Security firm Matousec said it has discovered a vulnerability affecting almost all known security software. Malware can bait-and-switch security scanners, using unsuspicious system-level calls that get a secure green light, and then altering the calls to include attack code before they get executed.
According to Matousec’s advisory, "the results can be summarized in one sentence: If a product uses SSDT [system service descriptor table ] hooks or other kinds of kernel-mode hooks on a similar level to implement security features, it is vulnerable. In other words, 100% of the tested products were found vulnerable."
Tested products included all major antivirus vendors PC security suites, such as Kaspersky Internet Security 2010, McAfee Total Protection 2010, Norton Internet Security 2010, Sophos Endpoint Security and Control 9.0.5 and Trend Micro Internet Security Pro 2010.
At issue is hooking -- the prevailing technique that security software uses to protect a PC. Security suites often "hook" into the operating system at the user level, which Matousec said is inherently unsafe, or else lower down in the stack, through Windows DLL (dynamic link library) files, evaluating all calls and only allowing through ones they deem safe, thus preventing malicious processes or applications from running.
Next, any safe calls proceed, often via a bottom-level DLL file that communicates directly with the kernel. (The kernel is the bridge between applications and data processing.)
The attack affects both the user- and kernel-hooking techniques, and appears to also work on accounts which do not have administrator-level privileges. According Matousec, "all dynamic link libraries belonging to [the] Windows API reside in the user-mode portion of processes' address space, hence the application code might avoid calling them, which effectively bypasses hooks made by security software. If the application needs to communicate with the kernel, it can use the system call instruction directly. And this action cannot be caught or prevented by any type of user mode hooking."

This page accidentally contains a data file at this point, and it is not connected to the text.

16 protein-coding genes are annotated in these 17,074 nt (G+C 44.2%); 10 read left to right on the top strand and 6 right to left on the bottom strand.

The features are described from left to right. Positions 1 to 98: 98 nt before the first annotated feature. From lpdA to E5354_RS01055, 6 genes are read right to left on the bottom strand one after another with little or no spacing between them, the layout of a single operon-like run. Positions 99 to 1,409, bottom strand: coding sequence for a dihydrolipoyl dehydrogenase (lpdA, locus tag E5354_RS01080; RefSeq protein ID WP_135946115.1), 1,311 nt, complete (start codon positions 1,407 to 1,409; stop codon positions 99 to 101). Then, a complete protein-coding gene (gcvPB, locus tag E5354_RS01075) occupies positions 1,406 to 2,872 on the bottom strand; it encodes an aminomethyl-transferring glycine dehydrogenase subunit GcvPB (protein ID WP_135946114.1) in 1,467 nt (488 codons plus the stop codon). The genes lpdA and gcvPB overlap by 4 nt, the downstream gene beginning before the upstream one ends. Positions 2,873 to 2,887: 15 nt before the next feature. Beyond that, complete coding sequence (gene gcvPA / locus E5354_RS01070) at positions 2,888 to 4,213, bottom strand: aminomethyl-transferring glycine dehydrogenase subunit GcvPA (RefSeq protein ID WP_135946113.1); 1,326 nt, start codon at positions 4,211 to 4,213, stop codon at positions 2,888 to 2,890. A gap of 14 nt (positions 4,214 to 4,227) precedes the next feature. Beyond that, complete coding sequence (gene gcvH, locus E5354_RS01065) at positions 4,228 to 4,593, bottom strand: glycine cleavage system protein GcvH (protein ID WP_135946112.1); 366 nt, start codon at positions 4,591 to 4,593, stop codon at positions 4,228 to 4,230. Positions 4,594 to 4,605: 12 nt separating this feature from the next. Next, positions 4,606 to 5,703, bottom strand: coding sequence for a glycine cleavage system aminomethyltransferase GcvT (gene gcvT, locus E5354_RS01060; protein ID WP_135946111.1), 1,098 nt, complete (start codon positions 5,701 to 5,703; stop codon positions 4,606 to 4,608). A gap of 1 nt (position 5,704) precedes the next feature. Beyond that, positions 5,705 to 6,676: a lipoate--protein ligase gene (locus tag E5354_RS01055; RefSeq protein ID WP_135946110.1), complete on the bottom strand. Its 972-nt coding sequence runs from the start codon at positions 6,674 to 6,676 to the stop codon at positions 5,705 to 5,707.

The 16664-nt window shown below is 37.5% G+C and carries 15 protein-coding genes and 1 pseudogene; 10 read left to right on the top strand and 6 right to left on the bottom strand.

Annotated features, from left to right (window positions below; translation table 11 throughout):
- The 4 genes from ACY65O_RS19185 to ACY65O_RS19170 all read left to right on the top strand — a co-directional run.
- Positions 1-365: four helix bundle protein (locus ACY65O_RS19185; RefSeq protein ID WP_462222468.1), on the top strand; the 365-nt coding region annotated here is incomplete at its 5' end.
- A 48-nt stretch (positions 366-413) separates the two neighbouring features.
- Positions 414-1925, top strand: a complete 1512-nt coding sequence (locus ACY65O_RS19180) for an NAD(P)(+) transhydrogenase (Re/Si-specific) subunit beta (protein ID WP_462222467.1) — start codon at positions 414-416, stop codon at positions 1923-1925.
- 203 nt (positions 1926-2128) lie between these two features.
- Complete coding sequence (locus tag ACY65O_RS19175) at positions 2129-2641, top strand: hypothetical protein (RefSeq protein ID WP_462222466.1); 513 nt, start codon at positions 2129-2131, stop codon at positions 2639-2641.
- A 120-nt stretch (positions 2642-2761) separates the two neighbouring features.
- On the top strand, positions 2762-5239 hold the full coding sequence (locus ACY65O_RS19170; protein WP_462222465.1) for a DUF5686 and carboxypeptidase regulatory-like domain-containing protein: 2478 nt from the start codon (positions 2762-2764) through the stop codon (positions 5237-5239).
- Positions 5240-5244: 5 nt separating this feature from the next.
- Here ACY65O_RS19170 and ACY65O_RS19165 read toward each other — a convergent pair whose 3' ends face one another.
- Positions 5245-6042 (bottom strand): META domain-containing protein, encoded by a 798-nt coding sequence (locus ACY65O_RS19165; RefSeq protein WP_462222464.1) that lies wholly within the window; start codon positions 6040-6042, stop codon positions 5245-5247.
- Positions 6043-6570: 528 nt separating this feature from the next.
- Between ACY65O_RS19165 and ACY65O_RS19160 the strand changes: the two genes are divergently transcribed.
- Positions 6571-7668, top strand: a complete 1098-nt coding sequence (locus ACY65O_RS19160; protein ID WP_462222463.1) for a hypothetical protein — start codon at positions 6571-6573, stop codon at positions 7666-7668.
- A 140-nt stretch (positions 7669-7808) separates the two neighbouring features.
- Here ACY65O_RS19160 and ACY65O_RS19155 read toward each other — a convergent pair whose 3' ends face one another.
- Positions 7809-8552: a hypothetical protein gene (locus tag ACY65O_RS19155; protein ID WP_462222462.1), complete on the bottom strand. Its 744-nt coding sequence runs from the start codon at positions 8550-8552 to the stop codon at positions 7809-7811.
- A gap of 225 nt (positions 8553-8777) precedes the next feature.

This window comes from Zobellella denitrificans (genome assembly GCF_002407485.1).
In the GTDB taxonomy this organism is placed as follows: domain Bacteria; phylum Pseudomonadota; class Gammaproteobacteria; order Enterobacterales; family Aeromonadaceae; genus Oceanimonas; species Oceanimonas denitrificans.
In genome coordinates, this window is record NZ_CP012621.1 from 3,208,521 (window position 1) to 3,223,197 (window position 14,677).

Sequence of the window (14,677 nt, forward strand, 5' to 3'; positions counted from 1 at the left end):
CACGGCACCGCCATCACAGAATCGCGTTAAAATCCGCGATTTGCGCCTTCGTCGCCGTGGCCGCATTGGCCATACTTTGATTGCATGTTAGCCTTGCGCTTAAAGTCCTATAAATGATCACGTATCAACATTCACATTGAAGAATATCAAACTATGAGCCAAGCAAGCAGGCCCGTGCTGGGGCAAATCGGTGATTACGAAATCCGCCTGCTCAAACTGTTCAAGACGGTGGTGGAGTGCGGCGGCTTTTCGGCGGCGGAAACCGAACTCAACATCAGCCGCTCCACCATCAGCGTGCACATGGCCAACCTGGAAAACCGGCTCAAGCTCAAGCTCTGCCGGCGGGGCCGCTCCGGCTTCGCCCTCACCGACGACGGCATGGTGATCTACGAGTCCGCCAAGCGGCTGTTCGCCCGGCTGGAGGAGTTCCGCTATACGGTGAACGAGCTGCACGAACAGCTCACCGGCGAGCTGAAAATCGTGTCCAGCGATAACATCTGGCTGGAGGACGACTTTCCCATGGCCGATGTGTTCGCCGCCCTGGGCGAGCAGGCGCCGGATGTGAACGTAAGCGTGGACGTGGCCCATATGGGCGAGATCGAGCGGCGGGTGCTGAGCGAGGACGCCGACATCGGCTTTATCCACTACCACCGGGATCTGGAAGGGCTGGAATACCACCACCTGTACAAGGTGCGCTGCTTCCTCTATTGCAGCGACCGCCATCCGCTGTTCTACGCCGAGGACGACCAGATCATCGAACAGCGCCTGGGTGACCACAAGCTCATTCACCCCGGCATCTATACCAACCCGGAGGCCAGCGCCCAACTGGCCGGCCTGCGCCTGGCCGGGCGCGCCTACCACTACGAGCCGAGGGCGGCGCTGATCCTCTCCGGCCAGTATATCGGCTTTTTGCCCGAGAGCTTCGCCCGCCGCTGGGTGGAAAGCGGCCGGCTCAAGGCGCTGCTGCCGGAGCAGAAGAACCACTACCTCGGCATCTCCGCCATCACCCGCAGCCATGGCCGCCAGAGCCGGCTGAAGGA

Matousec said it developed proof-of-concept attack code, which it used to test numerous products. The firm declined to release the code, or to publish its recommendations for preventing hooking attacks, but said it notified affected vendors of the problem in October 2008 and that "some vendors confirmed the vulnerability."
Until vendors patch their software, Matousec recommends against installing multiple security products in an attempt to remediate the vulnerability. "One might think that installing two security applications will protect against the argument-switch attack. This makes, however, the situation even worse."
The problem, beyond a performance hit, is that both products will compete to "hook" any process first, making it unclear which product is at work at any given moment. Furthermore, products do not work in parallel; the attack can simply defeat whichever first grabs the hook.